A friend of mine ran a short “alternate reality” campaign for our group a few years back. The premise was that alien technology at Caltech had created an anomaly that transported players to a distant galaxy (in reality, we all live and work in southern California and the in-game anomaly broke out in our real-world friend’s lab at Jet Propulsion Laboratory leading to some very interesting verisimilitude in the game).
I missed the first session, so the GM ran a prologue just for my character where I discovered that all my friends had disappeared and the government had shut down the lab to hide the anomaly. I actually had to think through what I would do in real life if I had less than 24 hours to leave home and trespass on government property to save my friends who were apart of a government cover up. In-game I broke into the GM’s house and riffled through his closet to get his military uniform so I could infiltrate the lock-down around Caltech. The GM actually got up and went and checked his closet to see what items I could use. Talk about life imitating art!
Playing myself using real-world situations to solve gaming problems was a whole lot more emotionally stressful than I had anticipated, particularly when I had to write my wife a note telling her why I was going to disappear and how she shouldn’t worry about me. It was a real testimony to the GM’s skill in capturing the right immersive elements. The emotional distance that I had in other games, playing an purely fictional character was removed and I actually felt the stress of planning contingencies in the event of my own death (albeit in-game). It was some of the most intense and personally rewarding role-paying I’ve ever done.
Unfortunately, the campaign fizzled due to real-world scheduling conflicts shortly thereafter. To this day everyone who was involved speaks of it as one of the most immersive experience they’ve had in gaming. I think in the hands of an experienced GM who knows his players well and communicates clearly this sort of “real life” gaming can be very rewarding.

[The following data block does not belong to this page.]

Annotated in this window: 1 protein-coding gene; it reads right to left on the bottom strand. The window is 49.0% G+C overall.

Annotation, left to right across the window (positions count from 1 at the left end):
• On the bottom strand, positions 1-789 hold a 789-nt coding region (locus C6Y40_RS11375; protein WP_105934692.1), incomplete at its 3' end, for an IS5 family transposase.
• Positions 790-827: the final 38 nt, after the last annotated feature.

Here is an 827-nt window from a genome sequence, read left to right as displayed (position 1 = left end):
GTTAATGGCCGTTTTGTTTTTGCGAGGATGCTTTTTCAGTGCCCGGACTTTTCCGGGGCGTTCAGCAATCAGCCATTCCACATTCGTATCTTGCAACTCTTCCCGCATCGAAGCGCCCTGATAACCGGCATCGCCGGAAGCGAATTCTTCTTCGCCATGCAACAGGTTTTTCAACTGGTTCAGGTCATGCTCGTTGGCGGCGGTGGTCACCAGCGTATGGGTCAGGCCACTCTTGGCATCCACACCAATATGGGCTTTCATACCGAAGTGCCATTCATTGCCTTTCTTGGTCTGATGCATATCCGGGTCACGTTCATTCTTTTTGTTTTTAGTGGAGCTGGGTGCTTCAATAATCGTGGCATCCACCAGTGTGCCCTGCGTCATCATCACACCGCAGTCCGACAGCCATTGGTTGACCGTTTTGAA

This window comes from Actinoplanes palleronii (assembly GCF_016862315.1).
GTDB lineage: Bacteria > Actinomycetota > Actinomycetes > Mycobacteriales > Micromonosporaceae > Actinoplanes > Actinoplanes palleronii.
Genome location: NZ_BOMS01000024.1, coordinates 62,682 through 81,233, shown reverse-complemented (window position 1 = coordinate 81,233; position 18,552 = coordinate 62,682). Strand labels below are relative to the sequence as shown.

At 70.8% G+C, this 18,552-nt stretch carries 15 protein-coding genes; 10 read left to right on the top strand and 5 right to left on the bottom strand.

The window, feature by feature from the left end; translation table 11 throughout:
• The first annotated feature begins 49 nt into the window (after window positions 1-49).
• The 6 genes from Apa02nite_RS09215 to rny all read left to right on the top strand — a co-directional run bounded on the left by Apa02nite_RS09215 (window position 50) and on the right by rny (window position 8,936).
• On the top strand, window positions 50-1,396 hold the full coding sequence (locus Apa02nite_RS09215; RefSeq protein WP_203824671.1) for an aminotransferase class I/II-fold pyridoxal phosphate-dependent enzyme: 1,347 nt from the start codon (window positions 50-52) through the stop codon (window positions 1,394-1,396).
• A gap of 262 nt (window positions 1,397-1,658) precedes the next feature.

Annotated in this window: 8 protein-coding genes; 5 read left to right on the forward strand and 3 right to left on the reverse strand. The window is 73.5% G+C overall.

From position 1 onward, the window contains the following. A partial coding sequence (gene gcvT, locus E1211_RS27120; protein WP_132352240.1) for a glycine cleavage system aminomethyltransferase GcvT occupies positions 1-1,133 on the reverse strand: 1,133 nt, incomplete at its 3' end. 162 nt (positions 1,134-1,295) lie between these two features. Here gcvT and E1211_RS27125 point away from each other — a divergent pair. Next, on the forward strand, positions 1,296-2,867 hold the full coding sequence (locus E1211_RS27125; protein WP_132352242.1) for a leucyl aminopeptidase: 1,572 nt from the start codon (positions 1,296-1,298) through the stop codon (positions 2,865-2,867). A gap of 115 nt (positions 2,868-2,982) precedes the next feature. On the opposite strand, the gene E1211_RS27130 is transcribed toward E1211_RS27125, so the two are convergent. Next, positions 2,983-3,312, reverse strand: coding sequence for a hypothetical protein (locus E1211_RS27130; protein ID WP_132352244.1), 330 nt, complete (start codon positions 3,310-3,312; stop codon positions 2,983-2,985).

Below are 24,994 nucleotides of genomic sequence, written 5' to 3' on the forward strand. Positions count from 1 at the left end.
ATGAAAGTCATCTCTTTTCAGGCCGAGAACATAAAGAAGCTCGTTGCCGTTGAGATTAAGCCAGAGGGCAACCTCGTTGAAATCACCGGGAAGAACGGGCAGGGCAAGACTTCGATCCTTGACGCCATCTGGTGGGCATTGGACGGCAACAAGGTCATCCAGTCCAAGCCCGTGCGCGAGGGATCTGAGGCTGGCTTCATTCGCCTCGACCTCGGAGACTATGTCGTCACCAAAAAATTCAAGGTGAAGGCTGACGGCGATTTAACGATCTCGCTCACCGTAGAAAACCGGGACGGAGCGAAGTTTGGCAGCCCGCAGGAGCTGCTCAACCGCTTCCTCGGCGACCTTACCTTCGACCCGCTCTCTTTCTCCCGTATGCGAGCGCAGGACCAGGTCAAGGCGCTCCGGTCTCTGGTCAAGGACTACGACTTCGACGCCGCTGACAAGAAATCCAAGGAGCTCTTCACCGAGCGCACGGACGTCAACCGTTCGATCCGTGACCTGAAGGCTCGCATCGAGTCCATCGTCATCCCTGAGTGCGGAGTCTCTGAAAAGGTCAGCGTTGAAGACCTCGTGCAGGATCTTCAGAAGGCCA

Wow! That sounds like a great immersive game. I love the fact that you and your group embraced the emotional beats and ran with it in what sounds like a safe gaming environment. Congrats on having that experience. I’m sorry that it fizzled because of real life concerns, but that seems to happen all too often.
When playing as the GM I usually can’t get my players to actually get into their characters, there really is no sense of immersion, is that a bad thing? It kinda seems that they are a bit embarrassed to actually get into and roleplay as their characters, is there some way I can encourage them to?
There’s so much advice to give here, and much of it has been captured by articles here on Gnome Stew. If you hit our search bar in the upper-right corner and plug in “IMMERSION” into the search, you’ll find hours of quality reading material.
I can drop on piece of advice here: Lead by example. If you get into character for your NPCs, it’ll show the players that it’s not “foolish” or “embarrassing.” It’ll put them more at ease at getting into their own characters and expressing themselves more freely. Don’t do this with EVERY NPC. That’ll be overload for them and you. Just pick a few key NPCs (ones with names, not the random shopkeepers) to really get into character with. You can add small flavor bits to the no-name NPCs (random shopkeepers) for the world immersion, but don’t add too much detail to them. Players are always on the watch for clues and hints. If you go on and on about the butcher’s daughter’s bad habits, the players will hook into that and possibly lead them down a trail you didn’t intend.
Good luck getting your players to jump into character!